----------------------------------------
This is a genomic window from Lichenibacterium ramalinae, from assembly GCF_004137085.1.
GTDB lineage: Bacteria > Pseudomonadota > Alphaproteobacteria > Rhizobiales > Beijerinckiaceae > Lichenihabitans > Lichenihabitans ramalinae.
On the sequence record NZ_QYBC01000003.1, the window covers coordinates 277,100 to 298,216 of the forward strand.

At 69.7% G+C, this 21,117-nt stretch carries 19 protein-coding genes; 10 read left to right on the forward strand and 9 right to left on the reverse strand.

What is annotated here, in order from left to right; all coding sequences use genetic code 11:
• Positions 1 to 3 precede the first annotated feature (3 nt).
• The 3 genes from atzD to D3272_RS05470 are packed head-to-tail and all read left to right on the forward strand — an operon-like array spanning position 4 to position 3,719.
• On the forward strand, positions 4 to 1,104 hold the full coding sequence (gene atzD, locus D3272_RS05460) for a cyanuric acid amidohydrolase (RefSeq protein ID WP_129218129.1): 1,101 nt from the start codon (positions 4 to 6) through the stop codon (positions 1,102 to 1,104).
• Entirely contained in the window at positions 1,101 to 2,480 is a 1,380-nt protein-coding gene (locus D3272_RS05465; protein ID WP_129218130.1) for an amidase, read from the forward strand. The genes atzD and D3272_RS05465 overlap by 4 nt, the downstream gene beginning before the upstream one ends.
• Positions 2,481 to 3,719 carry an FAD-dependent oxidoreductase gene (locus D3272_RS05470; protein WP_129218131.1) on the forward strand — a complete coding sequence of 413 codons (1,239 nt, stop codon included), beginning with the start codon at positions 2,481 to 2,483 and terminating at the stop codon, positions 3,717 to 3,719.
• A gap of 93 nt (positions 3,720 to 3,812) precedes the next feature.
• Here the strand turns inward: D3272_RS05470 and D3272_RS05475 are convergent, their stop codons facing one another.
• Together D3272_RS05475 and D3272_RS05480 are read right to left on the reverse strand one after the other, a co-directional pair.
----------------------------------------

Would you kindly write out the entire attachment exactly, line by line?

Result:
This is a genomic window from Lichenibacterium ramalinae, from assembly GCF_004137085.1.
GTDB lineage: Bacteria > Pseudomonadota > Alphaproteobacteria > Rhizobiales > Beijerinckiaceae > Lichenihabitans > Lichenihabitans ramalinae.
On the sequence record NZ_QYBC01000003.1, the window covers coordinates 277,100 to 298,216 of the forward strand.

At 69.7% G+C, this 21,117-nt stretch carries 19 protein-coding genes; 10 read left to right on the forward strand and 9 right to left on the reverse strand.

What is annotated here, in order from left to right; all coding sequences use genetic code 11:
• Positions 1 to 3 precede the first annotated feature (3 nt).
• The 3 genes from atzD to D3272_RS05470 are packed head-to-tail and all read left to right on the forward strand — an operon-like array spanning position 4 to position 3,719.
• On the forward strand, positions 4 to 1,104 hold the full coding sequence (gene atzD, locus D3272_RS05460) for a cyanuric acid amidohydrolase (RefSeq protein ID WP_129218129.1): 1,101 nt from the start codon (positions 4 to 6) through the stop codon (positions 1,102 to 1,104).
• Entirely contained in the window at positions 1,101 to 2,480 is a 1,380-nt protein-coding gene (locus D3272_RS05465; protein ID WP_129218130.1) for an amidase, read from the forward strand. The genes atzD and D3272_RS05465 overlap by 4 nt, the downstream gene beginning before the upstream one ends.
• Positions 2,481 to 3,719 carry an FAD-dependent oxidoreductase gene (locus D3272_RS05470; protein WP_129218131.1) on the forward strand — a complete coding sequence of 413 codons (1,239 nt, stop codon included), beginning with the start codon at positions 2,481 to 2,483 and terminating at the stop codon, positions 3,717 to 3,719.
• A gap of 93 nt (positions 3,720 to 3,812) precedes the next feature.
• Here the strand turns inward: D3272_RS05470 and D3272_RS05475 are convergent, their stop codons facing one another.
• Together D3272_RS05475 and D3272_RS05480 are read right to left on the reverse strand one after the other, a co-directional pair.